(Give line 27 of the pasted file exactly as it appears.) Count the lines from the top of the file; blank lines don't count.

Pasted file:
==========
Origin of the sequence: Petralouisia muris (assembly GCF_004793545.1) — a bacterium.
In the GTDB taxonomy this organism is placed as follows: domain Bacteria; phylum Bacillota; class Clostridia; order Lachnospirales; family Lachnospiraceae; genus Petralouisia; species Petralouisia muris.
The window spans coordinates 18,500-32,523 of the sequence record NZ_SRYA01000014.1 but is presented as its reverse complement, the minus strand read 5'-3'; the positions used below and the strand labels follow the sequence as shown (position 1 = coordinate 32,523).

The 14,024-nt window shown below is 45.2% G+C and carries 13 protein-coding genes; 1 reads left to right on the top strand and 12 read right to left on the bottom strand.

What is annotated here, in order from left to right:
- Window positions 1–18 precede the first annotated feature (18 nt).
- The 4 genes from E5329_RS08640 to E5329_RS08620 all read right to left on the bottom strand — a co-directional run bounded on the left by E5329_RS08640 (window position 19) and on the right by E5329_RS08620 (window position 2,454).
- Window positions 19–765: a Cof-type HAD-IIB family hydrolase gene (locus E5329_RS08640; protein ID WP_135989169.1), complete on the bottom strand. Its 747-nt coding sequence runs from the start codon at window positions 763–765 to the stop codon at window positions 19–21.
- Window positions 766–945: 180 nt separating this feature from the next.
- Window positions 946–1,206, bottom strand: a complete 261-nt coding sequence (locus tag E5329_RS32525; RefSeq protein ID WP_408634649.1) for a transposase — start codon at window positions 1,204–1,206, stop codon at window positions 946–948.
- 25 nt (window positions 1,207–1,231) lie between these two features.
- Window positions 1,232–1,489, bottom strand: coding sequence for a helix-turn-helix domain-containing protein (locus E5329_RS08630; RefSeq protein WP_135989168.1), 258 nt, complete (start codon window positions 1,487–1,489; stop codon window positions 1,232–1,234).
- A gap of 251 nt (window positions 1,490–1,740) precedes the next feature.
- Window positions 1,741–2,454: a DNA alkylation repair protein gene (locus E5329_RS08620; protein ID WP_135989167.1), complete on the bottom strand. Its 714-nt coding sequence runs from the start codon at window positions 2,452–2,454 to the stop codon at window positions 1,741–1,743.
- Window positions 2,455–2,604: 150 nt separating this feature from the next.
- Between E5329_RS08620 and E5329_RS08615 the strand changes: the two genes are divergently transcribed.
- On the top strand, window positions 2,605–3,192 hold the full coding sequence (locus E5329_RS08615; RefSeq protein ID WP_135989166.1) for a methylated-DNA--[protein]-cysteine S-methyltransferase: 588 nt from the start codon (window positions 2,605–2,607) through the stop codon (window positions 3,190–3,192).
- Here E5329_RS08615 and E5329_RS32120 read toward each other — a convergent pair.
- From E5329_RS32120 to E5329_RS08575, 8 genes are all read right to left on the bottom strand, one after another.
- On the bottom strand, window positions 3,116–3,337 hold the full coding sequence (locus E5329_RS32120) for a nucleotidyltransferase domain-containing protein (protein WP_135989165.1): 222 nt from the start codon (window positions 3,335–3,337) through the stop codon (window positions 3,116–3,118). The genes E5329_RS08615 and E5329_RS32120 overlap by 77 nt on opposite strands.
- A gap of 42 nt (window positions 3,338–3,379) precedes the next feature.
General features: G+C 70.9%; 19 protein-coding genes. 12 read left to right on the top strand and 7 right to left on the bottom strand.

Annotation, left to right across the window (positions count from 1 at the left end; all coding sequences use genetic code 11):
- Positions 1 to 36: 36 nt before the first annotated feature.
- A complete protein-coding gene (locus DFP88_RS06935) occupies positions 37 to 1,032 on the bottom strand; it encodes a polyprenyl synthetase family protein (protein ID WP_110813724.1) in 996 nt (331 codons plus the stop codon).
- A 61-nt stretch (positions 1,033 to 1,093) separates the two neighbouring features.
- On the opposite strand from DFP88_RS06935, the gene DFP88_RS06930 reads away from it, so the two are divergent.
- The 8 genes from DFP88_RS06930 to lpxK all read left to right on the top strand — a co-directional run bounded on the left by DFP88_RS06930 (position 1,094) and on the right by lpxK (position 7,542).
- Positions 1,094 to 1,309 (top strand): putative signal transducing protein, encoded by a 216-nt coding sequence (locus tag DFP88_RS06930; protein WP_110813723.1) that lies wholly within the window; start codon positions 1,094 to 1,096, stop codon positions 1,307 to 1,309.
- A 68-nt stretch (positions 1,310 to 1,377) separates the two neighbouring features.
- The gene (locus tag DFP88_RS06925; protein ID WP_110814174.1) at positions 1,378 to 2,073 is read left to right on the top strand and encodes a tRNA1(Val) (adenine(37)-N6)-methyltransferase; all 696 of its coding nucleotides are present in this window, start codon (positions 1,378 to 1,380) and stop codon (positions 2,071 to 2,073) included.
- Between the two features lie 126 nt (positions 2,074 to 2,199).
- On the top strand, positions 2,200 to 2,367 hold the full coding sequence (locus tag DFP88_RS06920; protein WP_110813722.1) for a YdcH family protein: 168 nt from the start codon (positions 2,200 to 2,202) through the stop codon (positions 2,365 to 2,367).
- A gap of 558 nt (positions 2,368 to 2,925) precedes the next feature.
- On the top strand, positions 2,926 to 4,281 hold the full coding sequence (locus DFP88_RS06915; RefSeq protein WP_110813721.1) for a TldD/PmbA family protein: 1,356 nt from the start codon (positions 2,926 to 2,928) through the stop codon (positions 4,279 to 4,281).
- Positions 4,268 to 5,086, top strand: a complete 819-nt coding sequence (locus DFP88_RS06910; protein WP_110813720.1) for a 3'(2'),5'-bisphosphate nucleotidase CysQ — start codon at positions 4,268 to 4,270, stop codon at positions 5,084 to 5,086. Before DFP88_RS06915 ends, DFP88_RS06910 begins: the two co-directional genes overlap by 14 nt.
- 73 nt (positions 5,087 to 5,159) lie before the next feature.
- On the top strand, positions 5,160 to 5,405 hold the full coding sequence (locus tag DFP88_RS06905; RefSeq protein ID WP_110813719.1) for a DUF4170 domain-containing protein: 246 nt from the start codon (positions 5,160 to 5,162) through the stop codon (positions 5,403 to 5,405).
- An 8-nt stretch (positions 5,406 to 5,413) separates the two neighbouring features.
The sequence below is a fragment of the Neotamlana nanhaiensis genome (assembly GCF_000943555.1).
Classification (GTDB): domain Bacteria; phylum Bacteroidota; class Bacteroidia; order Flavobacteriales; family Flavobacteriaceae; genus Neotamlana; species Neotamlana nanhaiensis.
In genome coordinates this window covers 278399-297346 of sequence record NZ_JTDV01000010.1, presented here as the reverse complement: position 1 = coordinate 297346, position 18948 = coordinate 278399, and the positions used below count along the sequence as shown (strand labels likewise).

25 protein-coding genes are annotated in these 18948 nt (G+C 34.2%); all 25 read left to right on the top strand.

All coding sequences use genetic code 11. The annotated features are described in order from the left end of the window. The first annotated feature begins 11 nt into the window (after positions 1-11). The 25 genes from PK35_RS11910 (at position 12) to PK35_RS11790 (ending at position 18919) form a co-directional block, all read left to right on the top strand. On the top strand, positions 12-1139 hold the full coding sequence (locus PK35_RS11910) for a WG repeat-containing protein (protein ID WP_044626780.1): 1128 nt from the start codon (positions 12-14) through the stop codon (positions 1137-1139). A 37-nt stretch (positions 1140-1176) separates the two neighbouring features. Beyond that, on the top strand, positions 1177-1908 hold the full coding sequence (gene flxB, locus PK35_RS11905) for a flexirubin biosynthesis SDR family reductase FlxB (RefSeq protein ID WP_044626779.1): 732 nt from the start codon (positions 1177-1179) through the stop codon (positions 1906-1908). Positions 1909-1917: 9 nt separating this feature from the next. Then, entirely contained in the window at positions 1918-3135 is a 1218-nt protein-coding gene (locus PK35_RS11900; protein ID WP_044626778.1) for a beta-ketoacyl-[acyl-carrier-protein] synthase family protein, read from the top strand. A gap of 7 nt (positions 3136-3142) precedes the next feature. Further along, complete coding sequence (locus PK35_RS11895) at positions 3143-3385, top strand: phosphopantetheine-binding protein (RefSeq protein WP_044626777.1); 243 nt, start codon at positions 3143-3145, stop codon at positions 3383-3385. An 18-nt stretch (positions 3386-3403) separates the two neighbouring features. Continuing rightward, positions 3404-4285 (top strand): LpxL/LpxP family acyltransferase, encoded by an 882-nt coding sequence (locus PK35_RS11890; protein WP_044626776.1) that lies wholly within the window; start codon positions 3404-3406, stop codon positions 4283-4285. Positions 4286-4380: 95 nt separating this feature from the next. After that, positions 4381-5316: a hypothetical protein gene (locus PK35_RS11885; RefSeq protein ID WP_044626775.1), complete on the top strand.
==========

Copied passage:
- On the opposite strand from DFP88_RS06935, the gene DFP88_RS06930 reads away from it, so the two are divergent.